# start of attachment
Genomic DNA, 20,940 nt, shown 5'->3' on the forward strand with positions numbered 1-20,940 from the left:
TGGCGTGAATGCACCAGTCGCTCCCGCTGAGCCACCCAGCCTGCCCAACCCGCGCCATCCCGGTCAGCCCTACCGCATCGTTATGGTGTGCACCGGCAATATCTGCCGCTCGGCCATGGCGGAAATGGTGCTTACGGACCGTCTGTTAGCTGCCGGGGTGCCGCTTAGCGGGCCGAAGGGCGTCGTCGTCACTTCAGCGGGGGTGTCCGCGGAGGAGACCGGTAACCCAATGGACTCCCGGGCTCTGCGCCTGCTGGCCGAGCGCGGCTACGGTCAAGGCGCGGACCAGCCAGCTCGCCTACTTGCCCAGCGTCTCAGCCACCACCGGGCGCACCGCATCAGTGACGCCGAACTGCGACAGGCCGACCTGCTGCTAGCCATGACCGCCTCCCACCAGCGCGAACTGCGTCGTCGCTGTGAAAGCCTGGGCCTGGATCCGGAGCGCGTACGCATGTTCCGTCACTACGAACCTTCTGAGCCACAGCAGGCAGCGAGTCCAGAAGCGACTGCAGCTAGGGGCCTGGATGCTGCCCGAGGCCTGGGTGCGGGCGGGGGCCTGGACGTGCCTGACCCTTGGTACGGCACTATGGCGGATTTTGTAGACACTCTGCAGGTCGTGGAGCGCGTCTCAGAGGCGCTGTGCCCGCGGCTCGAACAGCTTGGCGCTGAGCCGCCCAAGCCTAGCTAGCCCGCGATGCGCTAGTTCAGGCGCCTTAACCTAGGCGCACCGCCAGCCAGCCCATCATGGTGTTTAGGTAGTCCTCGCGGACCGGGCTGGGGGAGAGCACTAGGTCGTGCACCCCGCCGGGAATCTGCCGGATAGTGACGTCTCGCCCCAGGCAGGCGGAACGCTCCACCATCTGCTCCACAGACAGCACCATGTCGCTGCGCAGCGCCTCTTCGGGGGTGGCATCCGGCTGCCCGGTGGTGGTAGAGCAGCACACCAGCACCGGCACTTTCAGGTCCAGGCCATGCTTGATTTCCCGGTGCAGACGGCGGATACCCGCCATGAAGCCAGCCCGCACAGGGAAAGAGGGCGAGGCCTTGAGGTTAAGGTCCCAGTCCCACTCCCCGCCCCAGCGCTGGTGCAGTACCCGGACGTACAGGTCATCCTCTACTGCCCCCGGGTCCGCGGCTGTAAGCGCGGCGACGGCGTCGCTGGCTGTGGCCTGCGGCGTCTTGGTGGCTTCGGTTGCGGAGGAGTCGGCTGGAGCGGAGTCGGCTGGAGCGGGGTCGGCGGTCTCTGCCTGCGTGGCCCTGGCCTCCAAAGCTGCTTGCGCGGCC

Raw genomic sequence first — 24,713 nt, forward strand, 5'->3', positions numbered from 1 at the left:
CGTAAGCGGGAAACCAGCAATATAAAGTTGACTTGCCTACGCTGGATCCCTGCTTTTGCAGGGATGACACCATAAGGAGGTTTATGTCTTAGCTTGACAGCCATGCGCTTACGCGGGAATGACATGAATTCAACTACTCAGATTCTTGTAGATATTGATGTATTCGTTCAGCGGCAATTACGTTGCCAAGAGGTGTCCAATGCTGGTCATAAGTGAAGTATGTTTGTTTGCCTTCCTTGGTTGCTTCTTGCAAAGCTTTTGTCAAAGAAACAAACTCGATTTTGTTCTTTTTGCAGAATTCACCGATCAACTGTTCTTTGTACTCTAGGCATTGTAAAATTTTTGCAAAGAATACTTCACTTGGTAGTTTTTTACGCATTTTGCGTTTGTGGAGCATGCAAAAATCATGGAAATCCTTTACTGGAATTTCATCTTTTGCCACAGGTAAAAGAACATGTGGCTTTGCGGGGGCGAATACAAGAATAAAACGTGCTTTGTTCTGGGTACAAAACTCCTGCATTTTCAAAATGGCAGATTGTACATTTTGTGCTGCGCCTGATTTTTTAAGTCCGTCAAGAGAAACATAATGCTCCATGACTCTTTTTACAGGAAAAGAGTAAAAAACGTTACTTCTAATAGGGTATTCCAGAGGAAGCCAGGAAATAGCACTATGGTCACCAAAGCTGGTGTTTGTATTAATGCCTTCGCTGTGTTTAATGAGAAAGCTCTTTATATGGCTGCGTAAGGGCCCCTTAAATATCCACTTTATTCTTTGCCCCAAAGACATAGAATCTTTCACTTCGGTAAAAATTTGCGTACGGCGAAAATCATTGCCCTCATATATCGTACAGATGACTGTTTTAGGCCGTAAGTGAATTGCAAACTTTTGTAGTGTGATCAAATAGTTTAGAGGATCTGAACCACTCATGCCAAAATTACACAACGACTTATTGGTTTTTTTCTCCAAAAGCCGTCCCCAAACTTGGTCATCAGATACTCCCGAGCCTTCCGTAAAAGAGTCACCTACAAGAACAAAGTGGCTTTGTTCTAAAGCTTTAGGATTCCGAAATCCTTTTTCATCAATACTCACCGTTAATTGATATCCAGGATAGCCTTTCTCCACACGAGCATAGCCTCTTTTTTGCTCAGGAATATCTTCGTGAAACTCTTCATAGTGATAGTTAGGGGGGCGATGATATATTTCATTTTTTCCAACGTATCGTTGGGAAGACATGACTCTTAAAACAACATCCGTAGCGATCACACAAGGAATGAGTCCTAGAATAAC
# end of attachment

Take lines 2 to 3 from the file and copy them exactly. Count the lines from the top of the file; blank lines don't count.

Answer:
TGGCGTGAATGCACCAGTCGCTCCCGCTGAGCCACCCAGCCTGCCCAACCCGCGCCATCCCGGTCAGCCCTACCGCATCGTTATGGTGTGCACCGGCAATATCTGCCGCTCGGCCATGGCGGAAATGGTGCTTACGGACCGTCTGTTAGCTGCCGGGGTGCCGCTTAGCGGGCCGAAGGGCGTCGTCGTCACTTCAGCGGGGGTGTCCGCGGAGGAGACCGGTAACCCAATGGACTCCCGGGCTCTGCGCCTGCTGGCCGAGCGCGGCTACGGTCAAGGCGCGGACCAGCCAGCTCGCCTACTTGCCCAGCGTCTCAGCCACCACCGGGCGCACCGCATCAGTGACGCCGAACTGCGACAGGCCGACCTGCTGCTAGCCATGACCGCCTCCCACCAGCGCGAACTGCGTCGTCGCTGTGAAAGCCTGGGCCTGGATCCGGAGCGCGTACGCATGTTCCGTCACTACGAACCTTCTGAGCCACAGCAGGCAGCGAGTCCAGAAGCGACTGCAGCTAGGGGCCTGGATGCTGCCCGAGGCCTGGGTGCGGGCGGGGGCCTGGACGTGCCTGACCCTTGGTACGGCACTATGGCGGATTTTGTAGACACTCTGCAGGTCGTGGAGCGCGTCTCAGAGGCGCTGTGCCCGCGGCTCGAACAGCTTGGCGCTGAGCCGCCCAAGCCTAGCTAGCCCGCGATGCGCTAGTTCAGGCGCCTTAACCTAGGCGCACCGCCAGCCAGCCCATCATGGTGTTTAGGTAGTCCTCGCGGACCGGGCTGGGGGAGAGCACTAGGTCGTGCACCCCGCCGGGAATCTGCCGGATAGTGACGTCTCGCCCCAGGCAGGCGGAACGCTCCACCATCTGCTCCACAGACAGCACCATGTCGCTGCGCAGCGCCTCTTCGGGGGTGGCATCCGGCTGCCCGGTGGTGGTAGAGCAGCACACCAGCACCGGCACTTTCAGGTCCAGGCCATGCTTGATTTCCCGGTGCAGACGGCGGATACCCGCCATGAAGCCAGCCCGCACAGGGAAAGAGGGCGAGGCCTTGAGGTTAAGGTCCCAGTCCCACTCCCCGCCCCAGCGCTGGTGCAGTACCCGGACGTACAGGTCATCCTCTACTGCCCCCGGGTCCGCGGCTGTAAGCGCGGCGACGGCGTCGCTGGCTGTGGCCTGCGGCGTCTTGGTGGCTTCGGTTGCGGAGGAGTCGGCTGGAGCGGAGTCGGCTGGAGCGGGGTCGGCGGTCTCTGCCTGCGTGGCCCTGGCCTCCAAAGCTGCTTGCGCGGCC

Raw genomic sequence first — 24,713 nt, forward strand, 5'->3', positions numbered from 1 at the left: